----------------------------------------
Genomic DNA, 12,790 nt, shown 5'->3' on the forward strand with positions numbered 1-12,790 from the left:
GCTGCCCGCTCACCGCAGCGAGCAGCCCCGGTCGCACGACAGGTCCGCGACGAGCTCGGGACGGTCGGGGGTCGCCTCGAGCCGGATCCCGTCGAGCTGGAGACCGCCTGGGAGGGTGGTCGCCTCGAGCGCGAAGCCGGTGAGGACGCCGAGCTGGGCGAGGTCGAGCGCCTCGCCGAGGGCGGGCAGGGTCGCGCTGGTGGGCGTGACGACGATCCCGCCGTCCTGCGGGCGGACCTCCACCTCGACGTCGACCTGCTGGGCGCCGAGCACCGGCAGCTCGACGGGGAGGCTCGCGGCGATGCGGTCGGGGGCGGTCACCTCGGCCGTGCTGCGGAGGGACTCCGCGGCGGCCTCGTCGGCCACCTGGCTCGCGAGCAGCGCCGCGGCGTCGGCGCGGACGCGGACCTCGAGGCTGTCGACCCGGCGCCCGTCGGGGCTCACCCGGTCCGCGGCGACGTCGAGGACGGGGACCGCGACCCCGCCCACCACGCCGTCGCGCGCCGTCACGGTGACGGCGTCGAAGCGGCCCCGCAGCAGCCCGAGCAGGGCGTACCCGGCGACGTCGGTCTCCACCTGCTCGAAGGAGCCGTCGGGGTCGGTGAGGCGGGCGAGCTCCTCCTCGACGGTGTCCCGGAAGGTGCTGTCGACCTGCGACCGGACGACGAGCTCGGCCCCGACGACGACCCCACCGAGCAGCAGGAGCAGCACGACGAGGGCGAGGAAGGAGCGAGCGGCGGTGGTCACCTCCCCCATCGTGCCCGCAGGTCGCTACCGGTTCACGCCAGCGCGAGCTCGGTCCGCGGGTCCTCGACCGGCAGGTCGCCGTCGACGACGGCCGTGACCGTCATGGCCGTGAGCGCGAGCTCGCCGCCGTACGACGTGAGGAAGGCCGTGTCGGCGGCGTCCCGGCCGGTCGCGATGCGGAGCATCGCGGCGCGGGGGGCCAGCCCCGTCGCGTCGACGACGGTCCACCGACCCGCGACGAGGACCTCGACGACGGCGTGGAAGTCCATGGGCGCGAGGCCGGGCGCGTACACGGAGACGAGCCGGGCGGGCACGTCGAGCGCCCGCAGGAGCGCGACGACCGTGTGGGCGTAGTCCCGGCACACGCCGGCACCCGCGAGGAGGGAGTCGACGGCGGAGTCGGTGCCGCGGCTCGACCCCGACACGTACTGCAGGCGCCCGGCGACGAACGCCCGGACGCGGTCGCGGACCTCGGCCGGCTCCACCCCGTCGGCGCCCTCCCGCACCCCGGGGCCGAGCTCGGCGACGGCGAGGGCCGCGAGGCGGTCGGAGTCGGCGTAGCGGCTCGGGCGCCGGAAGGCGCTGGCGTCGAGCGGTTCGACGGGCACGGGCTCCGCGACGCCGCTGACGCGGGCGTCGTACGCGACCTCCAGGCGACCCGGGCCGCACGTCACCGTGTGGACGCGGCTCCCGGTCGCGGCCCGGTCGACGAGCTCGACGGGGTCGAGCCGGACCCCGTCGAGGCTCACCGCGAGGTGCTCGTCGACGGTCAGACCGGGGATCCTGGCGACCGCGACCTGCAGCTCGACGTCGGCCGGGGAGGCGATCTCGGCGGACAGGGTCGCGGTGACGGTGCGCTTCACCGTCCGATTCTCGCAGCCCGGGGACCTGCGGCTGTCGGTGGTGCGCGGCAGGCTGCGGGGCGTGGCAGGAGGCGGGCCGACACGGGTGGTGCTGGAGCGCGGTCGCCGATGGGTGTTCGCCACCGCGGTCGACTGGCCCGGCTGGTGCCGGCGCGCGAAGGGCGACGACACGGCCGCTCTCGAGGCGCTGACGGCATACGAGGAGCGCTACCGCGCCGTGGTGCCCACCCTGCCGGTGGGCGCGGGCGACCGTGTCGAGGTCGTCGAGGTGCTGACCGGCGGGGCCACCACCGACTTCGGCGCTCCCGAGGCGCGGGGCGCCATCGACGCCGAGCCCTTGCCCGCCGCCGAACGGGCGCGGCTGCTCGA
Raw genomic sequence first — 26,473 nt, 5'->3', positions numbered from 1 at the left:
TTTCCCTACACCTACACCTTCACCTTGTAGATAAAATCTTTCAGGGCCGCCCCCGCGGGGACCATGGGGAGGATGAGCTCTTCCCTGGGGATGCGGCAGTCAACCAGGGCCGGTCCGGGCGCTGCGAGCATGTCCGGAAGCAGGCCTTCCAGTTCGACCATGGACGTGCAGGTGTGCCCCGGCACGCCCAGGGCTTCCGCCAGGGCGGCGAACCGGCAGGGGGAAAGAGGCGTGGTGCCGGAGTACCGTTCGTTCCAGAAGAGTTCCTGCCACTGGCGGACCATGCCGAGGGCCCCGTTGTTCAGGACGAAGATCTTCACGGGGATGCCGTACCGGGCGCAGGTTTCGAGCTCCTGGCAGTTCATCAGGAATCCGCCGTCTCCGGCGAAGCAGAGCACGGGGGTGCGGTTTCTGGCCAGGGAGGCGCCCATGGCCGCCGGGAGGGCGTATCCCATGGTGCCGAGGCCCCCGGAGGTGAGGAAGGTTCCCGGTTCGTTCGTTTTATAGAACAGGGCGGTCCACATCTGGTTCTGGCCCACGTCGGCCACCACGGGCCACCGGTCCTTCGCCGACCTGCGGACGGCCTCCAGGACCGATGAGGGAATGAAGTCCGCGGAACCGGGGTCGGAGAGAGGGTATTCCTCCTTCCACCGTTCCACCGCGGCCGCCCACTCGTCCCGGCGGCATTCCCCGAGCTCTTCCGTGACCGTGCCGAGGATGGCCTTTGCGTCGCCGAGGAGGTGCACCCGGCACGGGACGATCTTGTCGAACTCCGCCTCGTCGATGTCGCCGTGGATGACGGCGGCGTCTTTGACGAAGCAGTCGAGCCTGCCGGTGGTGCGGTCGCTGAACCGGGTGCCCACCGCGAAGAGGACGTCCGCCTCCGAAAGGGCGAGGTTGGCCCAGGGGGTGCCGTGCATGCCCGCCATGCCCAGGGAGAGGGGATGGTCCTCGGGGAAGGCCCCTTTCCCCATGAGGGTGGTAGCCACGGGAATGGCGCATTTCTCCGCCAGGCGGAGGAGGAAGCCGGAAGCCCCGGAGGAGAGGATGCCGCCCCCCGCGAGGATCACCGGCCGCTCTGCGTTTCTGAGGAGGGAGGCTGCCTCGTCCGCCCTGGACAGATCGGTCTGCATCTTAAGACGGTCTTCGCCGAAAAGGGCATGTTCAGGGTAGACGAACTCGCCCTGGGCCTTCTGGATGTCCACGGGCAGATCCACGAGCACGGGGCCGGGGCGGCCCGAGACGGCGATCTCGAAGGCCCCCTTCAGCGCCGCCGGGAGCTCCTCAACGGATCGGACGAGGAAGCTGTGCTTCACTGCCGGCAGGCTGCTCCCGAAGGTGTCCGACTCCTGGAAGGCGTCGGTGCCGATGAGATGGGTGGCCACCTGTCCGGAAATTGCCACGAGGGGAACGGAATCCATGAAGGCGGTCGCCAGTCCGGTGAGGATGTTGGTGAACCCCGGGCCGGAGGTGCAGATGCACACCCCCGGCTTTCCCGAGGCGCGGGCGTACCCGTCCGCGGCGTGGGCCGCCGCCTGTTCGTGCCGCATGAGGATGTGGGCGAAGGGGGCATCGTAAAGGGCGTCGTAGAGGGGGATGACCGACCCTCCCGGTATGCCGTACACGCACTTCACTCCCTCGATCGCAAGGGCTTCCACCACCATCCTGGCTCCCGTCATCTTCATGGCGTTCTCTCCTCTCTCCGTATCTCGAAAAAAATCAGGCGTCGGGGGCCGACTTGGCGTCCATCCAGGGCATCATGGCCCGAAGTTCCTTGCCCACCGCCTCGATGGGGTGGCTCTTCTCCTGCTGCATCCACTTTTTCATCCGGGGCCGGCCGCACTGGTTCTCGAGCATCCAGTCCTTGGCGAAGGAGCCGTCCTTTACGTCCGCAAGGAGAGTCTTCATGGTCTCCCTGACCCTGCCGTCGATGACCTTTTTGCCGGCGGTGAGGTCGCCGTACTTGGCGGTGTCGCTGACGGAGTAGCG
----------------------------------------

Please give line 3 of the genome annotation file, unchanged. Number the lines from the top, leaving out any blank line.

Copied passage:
Raw genomic sequence first — 26,473 nt, 5'->3', positions numbered from 1 at the left: